I sit at eye level with the plant called Mugwort. In this quiet moment, I realize that even though I know this land, I do not know this land. So much of what I do here has an agenda; let the chickens out, pick fruit, harvest kale. Even when using the land for “higher” pursuits, my outdoor meditations, yoga classes and workshops have a point to them, a destination, a way of using the land as a backdrop to what I do. And so while I notice nature and am grateful for Her, there still stands a divide; a place where I am separate from all that surrounds me. A place where there is the observer and the subject of that observation. A place where I put my stamp on what surrounds me, in a sense believing that nature is something in particular just because I think it is so. Or want it to be so.

Even when we have the best of intentions regarding how we live on this earth, we will always be colored by our perceptions and by the illusion that being in charge, whether to protect or control, is our birthright. It is why we feel entitled to own and to take what we “need” from the earth. It is why we talk about saving the earth, putting ourselves in the position of the ones doing the saving. It is effortless to do something to someone or something, “good” or “bad,” when you see them as being separate from you. What if we looked through the lens of that which I do to you, I do to me. How I feel about you, is how I feel about me. What if instead of living like either we owned nature or had to save her, we learned to realize, we are nature. We are Her. What might we do differently? How would the world around us look through that lens?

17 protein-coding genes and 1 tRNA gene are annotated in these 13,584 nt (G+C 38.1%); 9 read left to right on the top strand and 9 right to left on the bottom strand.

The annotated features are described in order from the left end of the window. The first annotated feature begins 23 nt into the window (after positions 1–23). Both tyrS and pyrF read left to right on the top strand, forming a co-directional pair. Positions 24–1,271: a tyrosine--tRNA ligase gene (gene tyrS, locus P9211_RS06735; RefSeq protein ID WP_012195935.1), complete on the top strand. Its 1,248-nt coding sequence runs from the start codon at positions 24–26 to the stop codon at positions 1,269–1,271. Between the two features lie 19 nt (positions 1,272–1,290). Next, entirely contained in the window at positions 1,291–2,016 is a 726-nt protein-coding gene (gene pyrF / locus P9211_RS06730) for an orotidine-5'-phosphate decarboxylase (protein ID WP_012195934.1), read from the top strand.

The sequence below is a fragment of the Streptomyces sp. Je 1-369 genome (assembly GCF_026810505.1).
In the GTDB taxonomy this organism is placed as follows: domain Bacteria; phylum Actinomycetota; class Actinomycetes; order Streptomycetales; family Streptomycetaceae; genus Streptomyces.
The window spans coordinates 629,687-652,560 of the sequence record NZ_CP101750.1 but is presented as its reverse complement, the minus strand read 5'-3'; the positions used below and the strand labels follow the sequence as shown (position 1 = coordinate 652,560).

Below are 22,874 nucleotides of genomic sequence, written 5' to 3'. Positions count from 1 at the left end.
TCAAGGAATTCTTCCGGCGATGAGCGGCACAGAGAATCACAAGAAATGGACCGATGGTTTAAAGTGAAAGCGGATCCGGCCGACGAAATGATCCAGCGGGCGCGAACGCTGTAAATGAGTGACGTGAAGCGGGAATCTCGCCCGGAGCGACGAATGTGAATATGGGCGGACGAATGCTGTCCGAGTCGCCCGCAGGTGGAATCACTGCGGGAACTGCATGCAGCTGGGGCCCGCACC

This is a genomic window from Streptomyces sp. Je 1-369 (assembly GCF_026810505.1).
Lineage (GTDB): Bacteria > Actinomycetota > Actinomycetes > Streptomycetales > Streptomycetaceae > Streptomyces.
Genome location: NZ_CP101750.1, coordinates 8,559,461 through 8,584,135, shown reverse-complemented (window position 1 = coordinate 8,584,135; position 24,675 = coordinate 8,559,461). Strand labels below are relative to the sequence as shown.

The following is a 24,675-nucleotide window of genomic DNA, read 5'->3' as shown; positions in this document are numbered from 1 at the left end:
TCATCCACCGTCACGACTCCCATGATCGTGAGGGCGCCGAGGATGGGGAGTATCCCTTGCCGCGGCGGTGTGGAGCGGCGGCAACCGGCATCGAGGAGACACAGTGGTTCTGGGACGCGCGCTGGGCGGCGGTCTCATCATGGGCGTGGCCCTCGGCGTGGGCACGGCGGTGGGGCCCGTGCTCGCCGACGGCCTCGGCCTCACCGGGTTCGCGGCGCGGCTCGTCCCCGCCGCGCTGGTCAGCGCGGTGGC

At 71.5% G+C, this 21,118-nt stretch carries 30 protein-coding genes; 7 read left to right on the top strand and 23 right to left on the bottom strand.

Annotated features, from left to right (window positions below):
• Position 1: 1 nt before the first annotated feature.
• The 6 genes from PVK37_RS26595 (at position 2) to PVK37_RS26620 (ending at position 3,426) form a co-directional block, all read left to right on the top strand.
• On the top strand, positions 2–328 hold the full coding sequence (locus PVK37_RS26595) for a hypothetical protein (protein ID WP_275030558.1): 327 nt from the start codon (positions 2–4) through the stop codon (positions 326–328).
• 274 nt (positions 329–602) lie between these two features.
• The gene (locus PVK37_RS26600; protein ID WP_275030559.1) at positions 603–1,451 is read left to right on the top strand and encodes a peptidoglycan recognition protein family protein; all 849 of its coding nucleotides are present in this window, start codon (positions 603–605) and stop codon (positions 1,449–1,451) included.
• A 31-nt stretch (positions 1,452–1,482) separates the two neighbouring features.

P.S. What if we stopped trying to save the earth? What if, instead, we tried to save ourselves. What if we remembered how to be as One with our truest nature.

True Heroines

In my darkest times, I seek the company of trees. They remind me of what it is to bridge heaven and earth. They speak to me words of guidance when no other form, not my mat, my journal or another, is big enough to hold me and what I am experiencing. And they are the exemplars of what it is to be strong, flexible and rooted in a world that often ignores what is most valuable. They are my heroines. For it truly is an act of heroism to stand undiminished in the face of what the world brings.


Last week my dog Grace and I were deep in the woods when she flushed out a coyote. In the early moments of the encounter my first reaction was “Wow, Coyote! I wonder what it means to be seeing a coyote?” What it turned out to mean was that I would be finding a branch in my hand with no knowledge of how it got there. It would mean smashing that same branch over the coyote’s back when it became clear that my dog would be no match for this beast. It would mean being close enough to see its razor sharp teeth. And it would mean finding an even bigger branch along with numerous rocks to throw at it, while I screamed and fended it off for the next mile.